The Internet of Things, IoT, the cloud, big data…buzzwords for the modern age. But, asks Won Kim, Jaehyuk Choi and colleagues in the Department of Software at Gachon University, in Gyeonggi-do, South Korea: Is the IoT actually anything new, and how does it work? Writing in the International Journal of Web and Grid Services, the team offer some answers and a high-level view of the IoT from the perspective of its architecture.
“The IoT is defined as the interconnection of uniquely identifiable embedded computing devices within the existing Internet infrastructure,” explain the researchers. The ‘things’ are smart devices with some kind of sensor and network communication functionality and can include anything from webcams and microphones to environmental gas sensors, medical diagnostics devices and infamously the smart refrigerator.
“In a sense, the IoT is not really new,” the team says. “All the components of the IoT have been around for some time: the Internet, smart embedded devices, sensors of various types and communication technologies that connect devices.”
They point out that there have been available for some time services that collect data from sensors, transmit it to other devices or central servers for data processing and data mining and tools that actuate and manage remote devices, such as weather stations and even vacuum-cleaning robots and lawnmowers.
One thing that is perhaps new is that, increasingly, the smart devices that make up the IoT now usually require their own Internet protocol, IP, address. Research suggests that, by 2020, there will be 30 billion or so connected “things,” each with a unique IP, and the majority of those will be wireless devices. Such vast numbers, and the vast quantities of data they will generate, will almost certainly only be manageable with distributed cloud services and big data computer facilities.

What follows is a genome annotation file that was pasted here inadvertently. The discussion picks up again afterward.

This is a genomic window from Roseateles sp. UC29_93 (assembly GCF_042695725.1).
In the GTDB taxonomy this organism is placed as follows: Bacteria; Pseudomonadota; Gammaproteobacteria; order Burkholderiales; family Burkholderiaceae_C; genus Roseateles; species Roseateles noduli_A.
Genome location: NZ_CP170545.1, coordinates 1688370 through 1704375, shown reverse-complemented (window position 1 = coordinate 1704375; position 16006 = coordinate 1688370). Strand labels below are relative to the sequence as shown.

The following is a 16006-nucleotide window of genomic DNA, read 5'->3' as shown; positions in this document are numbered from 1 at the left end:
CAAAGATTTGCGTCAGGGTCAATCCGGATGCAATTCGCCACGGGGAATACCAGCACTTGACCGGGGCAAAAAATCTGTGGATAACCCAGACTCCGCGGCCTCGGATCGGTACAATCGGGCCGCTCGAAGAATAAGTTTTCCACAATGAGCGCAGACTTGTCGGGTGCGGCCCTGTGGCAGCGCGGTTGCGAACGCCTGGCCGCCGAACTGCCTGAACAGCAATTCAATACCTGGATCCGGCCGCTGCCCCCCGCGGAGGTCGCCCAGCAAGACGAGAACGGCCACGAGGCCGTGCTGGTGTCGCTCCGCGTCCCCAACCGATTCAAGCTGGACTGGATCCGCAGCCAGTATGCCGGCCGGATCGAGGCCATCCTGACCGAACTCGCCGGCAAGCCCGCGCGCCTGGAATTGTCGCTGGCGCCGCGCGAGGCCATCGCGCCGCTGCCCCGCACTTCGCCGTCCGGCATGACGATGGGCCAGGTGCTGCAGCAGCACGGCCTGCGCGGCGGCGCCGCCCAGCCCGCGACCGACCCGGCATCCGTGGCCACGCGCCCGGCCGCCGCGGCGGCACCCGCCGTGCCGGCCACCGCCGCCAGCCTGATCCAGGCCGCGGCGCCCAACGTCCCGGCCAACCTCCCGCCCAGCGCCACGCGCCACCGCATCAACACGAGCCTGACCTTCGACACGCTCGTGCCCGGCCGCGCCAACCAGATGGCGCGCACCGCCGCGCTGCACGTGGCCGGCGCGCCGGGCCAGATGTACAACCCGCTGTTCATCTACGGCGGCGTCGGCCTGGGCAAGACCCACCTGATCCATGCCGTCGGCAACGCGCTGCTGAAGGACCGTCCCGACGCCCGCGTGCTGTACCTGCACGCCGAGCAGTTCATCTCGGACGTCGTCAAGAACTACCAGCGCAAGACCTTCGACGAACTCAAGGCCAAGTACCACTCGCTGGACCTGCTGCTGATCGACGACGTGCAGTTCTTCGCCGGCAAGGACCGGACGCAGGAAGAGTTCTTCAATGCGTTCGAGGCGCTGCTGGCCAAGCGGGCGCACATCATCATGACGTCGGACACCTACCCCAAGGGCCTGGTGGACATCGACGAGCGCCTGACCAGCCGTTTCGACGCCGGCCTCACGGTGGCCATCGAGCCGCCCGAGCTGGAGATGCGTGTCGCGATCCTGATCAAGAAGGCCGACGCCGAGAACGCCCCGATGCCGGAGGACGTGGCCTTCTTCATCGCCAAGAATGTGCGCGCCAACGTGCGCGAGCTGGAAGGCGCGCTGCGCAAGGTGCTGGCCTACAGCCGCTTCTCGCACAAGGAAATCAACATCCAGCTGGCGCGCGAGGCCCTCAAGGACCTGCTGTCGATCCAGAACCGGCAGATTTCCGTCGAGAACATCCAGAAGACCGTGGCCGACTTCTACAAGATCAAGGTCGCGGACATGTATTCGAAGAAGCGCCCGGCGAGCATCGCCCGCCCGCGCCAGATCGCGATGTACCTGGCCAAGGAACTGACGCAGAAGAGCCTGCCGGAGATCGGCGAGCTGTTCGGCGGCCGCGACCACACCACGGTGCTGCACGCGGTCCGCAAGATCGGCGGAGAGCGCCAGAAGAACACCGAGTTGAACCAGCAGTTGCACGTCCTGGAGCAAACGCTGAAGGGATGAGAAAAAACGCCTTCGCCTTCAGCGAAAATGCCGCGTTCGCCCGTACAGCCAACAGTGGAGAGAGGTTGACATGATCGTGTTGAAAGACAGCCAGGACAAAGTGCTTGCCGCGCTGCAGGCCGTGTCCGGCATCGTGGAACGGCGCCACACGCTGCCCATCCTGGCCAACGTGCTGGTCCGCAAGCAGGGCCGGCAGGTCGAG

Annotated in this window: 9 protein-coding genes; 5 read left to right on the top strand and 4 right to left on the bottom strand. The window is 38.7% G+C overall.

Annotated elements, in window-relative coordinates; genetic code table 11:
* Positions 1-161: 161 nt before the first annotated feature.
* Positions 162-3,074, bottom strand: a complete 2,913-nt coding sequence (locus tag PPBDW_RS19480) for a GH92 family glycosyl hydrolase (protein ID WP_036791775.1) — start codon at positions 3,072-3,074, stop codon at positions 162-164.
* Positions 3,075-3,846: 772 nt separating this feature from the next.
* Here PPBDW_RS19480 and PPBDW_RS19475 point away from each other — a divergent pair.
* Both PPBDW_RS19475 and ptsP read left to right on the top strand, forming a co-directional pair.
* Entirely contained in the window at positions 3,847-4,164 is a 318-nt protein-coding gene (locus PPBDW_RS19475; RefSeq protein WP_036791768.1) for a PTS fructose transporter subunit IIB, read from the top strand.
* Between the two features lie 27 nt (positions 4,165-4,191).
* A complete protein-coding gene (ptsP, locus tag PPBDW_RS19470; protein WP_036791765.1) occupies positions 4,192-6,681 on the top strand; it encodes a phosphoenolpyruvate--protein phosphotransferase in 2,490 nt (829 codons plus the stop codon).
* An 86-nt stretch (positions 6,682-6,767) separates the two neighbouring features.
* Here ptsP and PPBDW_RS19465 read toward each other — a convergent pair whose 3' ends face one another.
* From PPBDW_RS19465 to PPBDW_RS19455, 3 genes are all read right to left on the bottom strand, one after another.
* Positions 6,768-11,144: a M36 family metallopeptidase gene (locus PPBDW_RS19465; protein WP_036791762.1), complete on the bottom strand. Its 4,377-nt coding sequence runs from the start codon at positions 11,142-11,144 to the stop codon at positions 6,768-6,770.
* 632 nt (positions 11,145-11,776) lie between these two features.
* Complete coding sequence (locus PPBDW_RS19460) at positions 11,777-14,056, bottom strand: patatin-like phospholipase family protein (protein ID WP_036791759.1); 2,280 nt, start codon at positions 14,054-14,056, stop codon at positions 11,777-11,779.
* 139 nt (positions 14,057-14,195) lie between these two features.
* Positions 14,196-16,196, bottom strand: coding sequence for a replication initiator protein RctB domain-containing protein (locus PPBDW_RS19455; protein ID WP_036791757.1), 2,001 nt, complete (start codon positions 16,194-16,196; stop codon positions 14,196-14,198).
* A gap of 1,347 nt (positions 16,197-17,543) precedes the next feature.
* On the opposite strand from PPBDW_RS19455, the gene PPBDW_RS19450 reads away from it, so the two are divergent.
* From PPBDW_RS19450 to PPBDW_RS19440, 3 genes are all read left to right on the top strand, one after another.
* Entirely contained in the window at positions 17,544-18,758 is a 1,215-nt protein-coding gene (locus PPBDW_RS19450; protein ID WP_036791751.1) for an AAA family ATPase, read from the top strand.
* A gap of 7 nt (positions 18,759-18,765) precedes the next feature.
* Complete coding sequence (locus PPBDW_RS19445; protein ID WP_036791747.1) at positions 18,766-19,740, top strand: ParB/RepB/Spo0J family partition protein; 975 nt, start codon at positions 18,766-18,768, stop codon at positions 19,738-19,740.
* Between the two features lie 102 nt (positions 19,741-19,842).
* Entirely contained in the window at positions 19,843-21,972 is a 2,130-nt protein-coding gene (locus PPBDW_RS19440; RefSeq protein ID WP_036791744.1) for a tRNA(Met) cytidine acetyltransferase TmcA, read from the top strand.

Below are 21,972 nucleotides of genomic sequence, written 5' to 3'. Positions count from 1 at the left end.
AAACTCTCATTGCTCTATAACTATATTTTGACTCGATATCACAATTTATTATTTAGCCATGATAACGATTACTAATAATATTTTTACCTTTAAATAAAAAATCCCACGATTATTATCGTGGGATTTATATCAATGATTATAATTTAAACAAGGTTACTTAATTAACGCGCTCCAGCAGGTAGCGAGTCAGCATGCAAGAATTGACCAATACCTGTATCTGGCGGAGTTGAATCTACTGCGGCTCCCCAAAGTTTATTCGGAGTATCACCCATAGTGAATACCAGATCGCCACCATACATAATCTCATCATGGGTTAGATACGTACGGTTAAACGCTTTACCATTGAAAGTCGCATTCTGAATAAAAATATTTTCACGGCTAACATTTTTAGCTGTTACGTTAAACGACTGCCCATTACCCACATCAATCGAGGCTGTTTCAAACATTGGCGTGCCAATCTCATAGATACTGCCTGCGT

“Although many IoT applications have come to the market, the big challenge is to develop IoT applications and business models that will fill the unmet needs and wants of users,” the team reports. Moreover, these solutions must be commercially viable. The trade press and early adopters are finding their way testing the smart devices and systems. However, the Internet of Things is yet to mature to match the hyperbole — energy requirements, applications and costs must all shift substantially to allow us to recognize and realize what benefits the IoT will ultimately bring us.
Citation: Kim, W., Choi, J., Jeong, O-R., Han, W-J., Kim, C., Loh, W-K. and Yoo, J. On the Internet of Things. Int. J. Web and Grid Services, 2015